“We need to use Rebuild not just to rebuild what was there, but to think about what is now relevant to this community,” says Ott Lovell. She and the city just aren’t quite sure yet how they’ll go about it. If Lawncrest is chosen as a Rebuild site, for example, it won’t just be up to Council Member Parker — who is one of the fiercest advocates for a total demolition and rebuild — or to Quinton and the advisory council — who also want a new rec center and brand-new playground — how those funds get used. But while community engagement is a stated pillar of Rebuild, the city is still figuring out what that will mean.
Ott Lovell suggests conducting an assessment of the city’s advisory councils, like the department did with park friends groups several years ago, and then see how they’re doing throughout the Rebuild process. Officials told PlanPhilly that nonprofit partners working with Rebuild sites will be expected to prove they had done sufficient outreach, and that the city may experiment with new tactics like neighborhood ambassadors. That work hasn’t yet begun, and a budget for community engagement work has not yet been set.
Quinton and Bill Dolbow, president of Lawncrest’s neighborhood association, also hope Rebuild increases engagement, but they’re more cynical about it. Unlike Hackett and McDonald, who insist that a community must be organized before they try to secure funding, or Desamour, who believes that relationship-building must begin well before construction, both Quinton and Dolbow — who say they’ve tried and tried to get parents, particularly of color, involved — have a “build-it-and-they-will-come” attitude.
“If the money’s coming here, they’ll all show up at the meeting,” says Dolbow, of the athletic league parents and other stakeholders who haven’t been involved before.
Rebuild does call for 40 new positions to be created for painters, plumbers and other maintenance workers that can help with upkeep, though so far there is no plan under Rebuild to hire additional program staff.
Which worries folks at Lawncrest, who fear that the rec center will get torn down and replaced, and then deteriorate again for lack of staffing and maintenance. “That was our biggest concern [about Rebuild],” says McCrae. “You’re going to throw [$500 million] in here, but if we don’t have any more staff than we have now, then eventually the same thing is going to happen. In five more years, six more years, seven more years, these places are going to be falling apart again because they have no one taking care of them. Because it’s nobody’s job.”
Advisory councils who have been through the lean years, receiving little support from the city, “want to support what’s going on at the center but they also don’t want to take over responsibility for things the city normally does,” McCrae continues. As Hackett and McDonald are now dismayed to learn, once neighbors start to take on more responsibilities, they might be stuck with them. When a freezer broke down at Sturgis, just weeks after the city had come out to inspect it, they and other neighbors donated their own freezers rather than wait for the city to fix it. McDonald stocks the concession stand with her own money; Hackett has cut the football field himself. Rec center staff can turn over relatively quickly, so it’s up to neighbors to provide consistency.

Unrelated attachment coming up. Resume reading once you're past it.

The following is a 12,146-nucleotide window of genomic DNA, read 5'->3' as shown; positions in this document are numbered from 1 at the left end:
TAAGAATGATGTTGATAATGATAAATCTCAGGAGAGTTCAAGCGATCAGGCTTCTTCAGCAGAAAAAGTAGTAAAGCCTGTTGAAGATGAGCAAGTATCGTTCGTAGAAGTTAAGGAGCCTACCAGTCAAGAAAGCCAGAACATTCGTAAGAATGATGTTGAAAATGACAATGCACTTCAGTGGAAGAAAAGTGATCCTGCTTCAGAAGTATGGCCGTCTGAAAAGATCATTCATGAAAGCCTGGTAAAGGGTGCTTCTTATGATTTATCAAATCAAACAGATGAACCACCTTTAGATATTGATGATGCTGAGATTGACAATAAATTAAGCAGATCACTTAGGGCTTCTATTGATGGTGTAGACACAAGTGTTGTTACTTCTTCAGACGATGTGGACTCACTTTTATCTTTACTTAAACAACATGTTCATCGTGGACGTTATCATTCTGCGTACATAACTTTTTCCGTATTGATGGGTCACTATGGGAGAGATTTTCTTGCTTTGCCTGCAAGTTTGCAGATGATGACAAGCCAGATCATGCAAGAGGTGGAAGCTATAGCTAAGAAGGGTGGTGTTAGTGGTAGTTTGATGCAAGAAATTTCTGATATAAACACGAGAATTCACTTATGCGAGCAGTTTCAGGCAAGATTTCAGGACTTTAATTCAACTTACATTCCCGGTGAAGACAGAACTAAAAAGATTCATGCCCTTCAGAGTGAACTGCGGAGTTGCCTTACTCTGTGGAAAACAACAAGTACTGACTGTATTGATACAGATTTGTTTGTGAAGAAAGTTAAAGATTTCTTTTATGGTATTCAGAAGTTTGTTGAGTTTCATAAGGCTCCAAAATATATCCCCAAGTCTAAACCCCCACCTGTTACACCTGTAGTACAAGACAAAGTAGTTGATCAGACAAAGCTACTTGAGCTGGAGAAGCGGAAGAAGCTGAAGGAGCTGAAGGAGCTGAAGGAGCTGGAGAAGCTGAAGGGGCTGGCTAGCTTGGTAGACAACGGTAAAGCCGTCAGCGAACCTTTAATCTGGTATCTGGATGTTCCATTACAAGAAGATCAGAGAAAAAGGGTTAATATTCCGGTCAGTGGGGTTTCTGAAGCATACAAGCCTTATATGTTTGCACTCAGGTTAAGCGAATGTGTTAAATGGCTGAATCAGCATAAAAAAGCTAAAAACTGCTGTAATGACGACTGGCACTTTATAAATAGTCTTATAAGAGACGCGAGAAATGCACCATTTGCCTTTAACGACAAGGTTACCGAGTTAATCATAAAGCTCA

“You don’t give us what we’re supposed to have, you don’t give us what the city says is required, so we go in our pocket, or we’ll do something to raise funds and do it ourselves,” says McDonald. “You can’t wait for the city to do something. You have to take pride in where you live, say what you want, pull together, do it, and then the city will come along.”
This can create a paradoxical tension between councils and rec center staff. Hackett and McDonald feel empowered to spend their own money, in addition to council money, to make sure their rec gets whatever it needs. As a result, they suspect that staff sometimes resent their initiative. But when staff rely on them too heavily, they balk.
“Why are they asking me to run a seniors’ program? You’re getting paid,” says McDonald. “We don’t want your job, we’re just trying to make your job easier.” Hacket laughs, “We don’t even really want our job.” Both have tried to step back from the council multiple times, but fear what will happen if they do so without adequate replacements. “We’ve put in too many hours, too many years, to get this where it is to just walk away,” says McDonald.
Desamour, too, looks forward to the day when Waterloo can operate on its own, without him. His advice to parks that may receive Rebuild funding: Identify your community’s natural leaders, and start to build up their capacity now — particularly among the youth. “If I have this kid and he’s a leader, if I can break through to him and get him on the positive side, I just saved me a lot of work,” he says.
When Campbell compares Sturgis to Lawncrest, that’s the biggest difference she sees — leadership on the one side, and its lack on the other. “The rec center over there is so clean. Swings, they have everything, but they fought for that,” she says. “It’s time for someone to care about Lawncrest. The things that Sturgis has, we should be able to have that too.”
Next City’s coverage of Philadelphia’s changing neighborhoods is made possible with the support of the William Penn Foundation.
Jen Kinney is a freelance writer and documentary photographer. Her work has also appeared in Philadelphia Magazine, High Country News online, and the Anchorage Press. She is currently a student of radio production at the Salt Institute of Documentary Studies. See her work at jakinney.com.